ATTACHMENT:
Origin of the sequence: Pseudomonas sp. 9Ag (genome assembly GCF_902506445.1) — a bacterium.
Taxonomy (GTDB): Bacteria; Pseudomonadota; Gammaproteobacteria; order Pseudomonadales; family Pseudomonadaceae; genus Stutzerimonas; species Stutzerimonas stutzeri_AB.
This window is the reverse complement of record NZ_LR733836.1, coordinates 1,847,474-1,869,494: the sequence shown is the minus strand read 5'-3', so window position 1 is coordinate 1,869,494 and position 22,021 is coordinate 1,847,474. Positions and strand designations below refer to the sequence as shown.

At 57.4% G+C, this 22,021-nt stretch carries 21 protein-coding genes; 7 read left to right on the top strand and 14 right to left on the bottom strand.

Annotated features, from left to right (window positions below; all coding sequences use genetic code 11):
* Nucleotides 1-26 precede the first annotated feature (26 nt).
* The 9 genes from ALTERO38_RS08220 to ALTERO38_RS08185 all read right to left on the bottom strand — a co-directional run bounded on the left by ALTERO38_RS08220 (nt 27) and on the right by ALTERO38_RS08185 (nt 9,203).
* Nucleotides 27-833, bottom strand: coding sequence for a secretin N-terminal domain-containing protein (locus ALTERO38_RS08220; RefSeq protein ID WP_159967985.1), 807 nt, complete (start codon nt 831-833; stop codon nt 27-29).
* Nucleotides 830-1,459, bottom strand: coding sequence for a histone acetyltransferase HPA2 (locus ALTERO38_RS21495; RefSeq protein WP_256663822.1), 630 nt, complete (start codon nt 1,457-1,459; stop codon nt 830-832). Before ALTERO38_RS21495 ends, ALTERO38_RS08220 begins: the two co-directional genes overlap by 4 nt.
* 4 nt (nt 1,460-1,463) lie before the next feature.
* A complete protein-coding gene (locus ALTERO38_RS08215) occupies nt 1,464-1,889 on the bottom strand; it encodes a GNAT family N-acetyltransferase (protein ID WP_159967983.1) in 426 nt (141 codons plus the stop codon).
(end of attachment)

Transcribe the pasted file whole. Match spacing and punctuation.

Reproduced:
Origin of the sequence: Pseudomonas sp. 9Ag (genome assembly GCF_902506445.1) — a bacterium.
Taxonomy (GTDB): Bacteria; Pseudomonadota; Gammaproteobacteria; order Pseudomonadales; family Pseudomonadaceae; genus Stutzerimonas; species Stutzerimonas stutzeri_AB.
This window is the reverse complement of record NZ_LR733836.1, coordinates 1,847,474-1,869,494: the sequence shown is the minus strand read 5'-3', so window position 1 is coordinate 1,869,494 and position 22,021 is coordinate 1,847,474. Positions and strand designations below refer to the sequence as shown.

At 57.4% G+C, this 22,021-nt stretch carries 21 protein-coding genes; 7 read left to right on the top strand and 14 right to left on the bottom strand.

Annotated features, from left to right (window positions below; all coding sequences use genetic code 11):
* Nucleotides 1-26 precede the first annotated feature (26 nt).
* The 9 genes from ALTERO38_RS08220 to ALTERO38_RS08185 all read right to left on the bottom strand — a co-directional run bounded on the left by ALTERO38_RS08220 (nt 27) and on the right by ALTERO38_RS08185 (nt 9,203).
* Nucleotides 27-833, bottom strand: coding sequence for a secretin N-terminal domain-containing protein (locus ALTERO38_RS08220; RefSeq protein ID WP_159967985.1), 807 nt, complete (start codon nt 831-833; stop codon nt 27-29).
* Nucleotides 830-1,459, bottom strand: coding sequence for a histone acetyltransferase HPA2 (locus ALTERO38_RS21495; RefSeq protein WP_256663822.1), 630 nt, complete (start codon nt 1,457-1,459; stop codon nt 830-832). Before ALTERO38_RS21495 ends, ALTERO38_RS08220 begins: the two co-directional genes overlap by 4 nt.
* 4 nt (nt 1,460-1,463) lie before the next feature.
* A complete protein-coding gene (locus ALTERO38_RS08215) occupies nt 1,464-1,889 on the bottom strand; it encodes a GNAT family N-acetyltransferase (protein ID WP_159967983.1) in 426 nt (141 codons plus the stop codon).